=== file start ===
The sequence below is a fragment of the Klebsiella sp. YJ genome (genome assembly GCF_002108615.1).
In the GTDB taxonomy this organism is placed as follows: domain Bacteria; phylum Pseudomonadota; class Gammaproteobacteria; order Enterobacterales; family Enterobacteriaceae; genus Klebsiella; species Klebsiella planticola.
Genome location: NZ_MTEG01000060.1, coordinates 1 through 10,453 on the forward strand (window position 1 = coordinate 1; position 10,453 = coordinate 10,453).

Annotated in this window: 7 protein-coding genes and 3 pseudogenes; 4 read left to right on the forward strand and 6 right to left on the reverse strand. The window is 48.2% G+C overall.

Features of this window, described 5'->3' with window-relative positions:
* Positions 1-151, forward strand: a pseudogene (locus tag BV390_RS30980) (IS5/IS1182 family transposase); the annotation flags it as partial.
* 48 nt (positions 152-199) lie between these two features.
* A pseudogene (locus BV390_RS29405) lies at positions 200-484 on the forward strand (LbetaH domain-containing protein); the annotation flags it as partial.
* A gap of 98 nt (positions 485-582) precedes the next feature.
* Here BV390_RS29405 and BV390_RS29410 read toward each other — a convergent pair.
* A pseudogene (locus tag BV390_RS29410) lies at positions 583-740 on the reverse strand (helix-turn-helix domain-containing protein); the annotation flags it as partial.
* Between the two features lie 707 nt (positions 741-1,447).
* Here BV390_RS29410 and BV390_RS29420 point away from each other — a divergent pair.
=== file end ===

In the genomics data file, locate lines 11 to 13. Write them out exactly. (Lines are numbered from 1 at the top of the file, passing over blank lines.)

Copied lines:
* A pseudogene (locus tag BV390_RS29410) lies at positions 583-740 on the reverse strand (helix-turn-helix domain-containing protein); the annotation flags it as partial.
* Between the two features lie 707 nt (positions 741-1,447).
* Here BV390_RS29410 and BV390_RS29420 point away from each other — a divergent pair.